In The Magic Touch Volume one, Izumi Tsubaki delivers a brand new shojo manga based around the art of massage and the odd circumstances that bring an unlikely teen couple together.
Chiaki is a fairly normal teenager – except that she lives in the shadow of her much more attractive sister, Saya, and isn't too good at math or sports…or much of anything else except massage. Even though Chiaki is known for being quiet and isn't particularly popular, she's the star of the school Massage Research Society Club. Students line up at the end of school every day just to get a massage from Chiaki. One day, she falls in love with a gorgeous back: the back of Yosuke, the most attractive guy in the entire school.
Without a second thought Chiaki asks if she can massage his back, and he agrees, but under one condition: she has to make him fall in love with her. The situation isn't as easy as it seems when Yosuke learns that his younger brother was once snubbed by a girl who is also named Chiaki.
By far the best part of this manga was the short story "Teach Me Prince," about Chiaki's brother, the so-called "prince of massage," even though it appeared in the middle of the volume instead of at the end where it wouldn't have interrupted the story. It's a little strange to me that the side story featured a character who had not yet been introduced in the main story, which led to a considerable amount of confusion about how the story related to the overall plot arc of the manga. Despite this, the story itself was absolutely adorable and features some amazingly cute moments that made it highly emotional and memorable.
Aside from this, the plot itself is decent. Even though it's highly predictable, it has some cute little moments that really hit home with me and took me back to my high school days. It also had very effective, believable comedy that made me laugh aloud while I was reading. Though it didn't have amazing character development or story, The Magic Touch has a really adorable plot that's fun and entertaining.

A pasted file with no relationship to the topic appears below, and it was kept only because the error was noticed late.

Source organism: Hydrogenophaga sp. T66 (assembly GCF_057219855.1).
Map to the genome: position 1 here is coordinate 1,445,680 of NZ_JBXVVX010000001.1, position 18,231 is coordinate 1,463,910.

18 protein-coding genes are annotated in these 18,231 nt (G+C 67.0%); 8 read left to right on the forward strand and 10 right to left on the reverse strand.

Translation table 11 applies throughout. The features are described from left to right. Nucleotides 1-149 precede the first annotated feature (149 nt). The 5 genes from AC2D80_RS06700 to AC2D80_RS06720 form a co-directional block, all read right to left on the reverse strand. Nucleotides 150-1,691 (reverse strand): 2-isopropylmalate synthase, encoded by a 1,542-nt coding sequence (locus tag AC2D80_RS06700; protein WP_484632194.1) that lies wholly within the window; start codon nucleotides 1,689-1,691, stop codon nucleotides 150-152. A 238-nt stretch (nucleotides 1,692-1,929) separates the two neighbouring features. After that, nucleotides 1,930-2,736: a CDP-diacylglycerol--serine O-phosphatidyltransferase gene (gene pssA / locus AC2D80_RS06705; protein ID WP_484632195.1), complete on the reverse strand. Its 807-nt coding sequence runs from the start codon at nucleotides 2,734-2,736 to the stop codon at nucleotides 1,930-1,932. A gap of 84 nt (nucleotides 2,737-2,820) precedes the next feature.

The artwork, however, is one of the weakest parts of the book. It's not bad, but when the panel changes to a far away shot of the characters, some of the proportions get a little off and don't quite look right. Thankfully, this doesn't happen often and seems to get better as the story progresses.
The translation isn't bad, but there are definitely some problems with cultural references that don't quite work here. I'm not sure if this is a problem with the translation itself or the way that the original manga was written, but the Japanese cultural references didn't seem like they were well explained or well integrated into the story. I know that the editors try to compensate for this by adding in asterisks with explanations, but this really detracts from the story.
The Magic Touch, at its core, is a typical shojo story about high school and relationships but with the added quirk of massage, which gives this story a little something unique. The story is also genuinely cute and funny, which isn't always the case in many shojo mangas, giving The Magic Touch a healthy dose of freshness for manga readers.